William Warren earned his undergraduate degree at Hampshire College (1976), his Ph.D. in Experimental Psychology from the University of Connecticut (1982), did post-doctoral work at the University of Edinburgh, and has been a professor at Brown ever since. He served as Chair of the Department of Cognitive and Linguistic Sciences from 2002-10. Warren is the recipient of a Fulbright Research Fellowship, an NIH Research Career Development Award, and Brown's Elizabeth Leduc Teaching Award for Excellence in the Life Sciences. Warren’s research focuses on the visual control of action – in particular, human locomotion and navigation. He seeks to explain how this behavior is adaptively regulated by multi-sensory information, within a dynamical systems framework. Using virtual reality techniques, his research team investigates problems such as the visual control of steering, obstacle avoidance, wayfinding, pedestrian interactions, and the collective behavior of crowds. Experiments in the Virtual Environment Navigation Lab (VENLab) enable his group to manipulate what participants see as they walk through a virtual landscape, and to measure and model their behavior. The aim of this research is to understand how adaptive behavior emerges from the dynamic interaction between an organism and its environment. He believes the answers will not be found only in the brain, but will strongly depend on the physical and informational regularities that the brain exploits. This work contributes to basic knowledge that is needed to understand visual-motor disorders in humans, and to develop mobile robots that can operate in novel environments.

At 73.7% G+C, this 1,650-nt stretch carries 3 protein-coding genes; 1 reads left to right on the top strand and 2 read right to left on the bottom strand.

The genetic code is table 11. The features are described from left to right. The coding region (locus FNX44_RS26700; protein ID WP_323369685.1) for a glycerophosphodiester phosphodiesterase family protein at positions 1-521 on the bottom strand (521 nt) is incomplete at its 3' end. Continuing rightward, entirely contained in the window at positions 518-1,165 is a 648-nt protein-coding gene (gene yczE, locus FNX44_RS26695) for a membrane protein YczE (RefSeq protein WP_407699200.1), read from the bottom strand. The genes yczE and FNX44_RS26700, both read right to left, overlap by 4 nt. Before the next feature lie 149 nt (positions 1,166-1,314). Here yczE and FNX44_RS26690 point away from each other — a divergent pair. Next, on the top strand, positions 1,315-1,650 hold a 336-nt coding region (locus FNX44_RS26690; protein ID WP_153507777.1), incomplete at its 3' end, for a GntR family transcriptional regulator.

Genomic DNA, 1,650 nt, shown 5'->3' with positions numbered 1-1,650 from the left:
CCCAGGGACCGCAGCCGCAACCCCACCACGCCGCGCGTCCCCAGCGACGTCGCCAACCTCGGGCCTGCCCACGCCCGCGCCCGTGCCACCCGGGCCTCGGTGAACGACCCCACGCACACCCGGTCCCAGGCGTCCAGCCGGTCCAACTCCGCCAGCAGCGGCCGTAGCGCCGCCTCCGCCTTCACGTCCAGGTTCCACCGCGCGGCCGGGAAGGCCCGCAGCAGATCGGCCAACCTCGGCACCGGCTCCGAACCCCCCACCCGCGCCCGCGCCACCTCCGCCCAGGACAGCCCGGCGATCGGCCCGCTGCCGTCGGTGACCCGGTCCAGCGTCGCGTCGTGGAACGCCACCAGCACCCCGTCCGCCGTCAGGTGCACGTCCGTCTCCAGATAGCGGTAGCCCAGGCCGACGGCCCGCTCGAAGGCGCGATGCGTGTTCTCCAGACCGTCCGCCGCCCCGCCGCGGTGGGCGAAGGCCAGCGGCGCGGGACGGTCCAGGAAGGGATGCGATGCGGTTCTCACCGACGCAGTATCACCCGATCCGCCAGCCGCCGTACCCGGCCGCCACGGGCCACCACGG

Tuesday 1-2pm or by appointment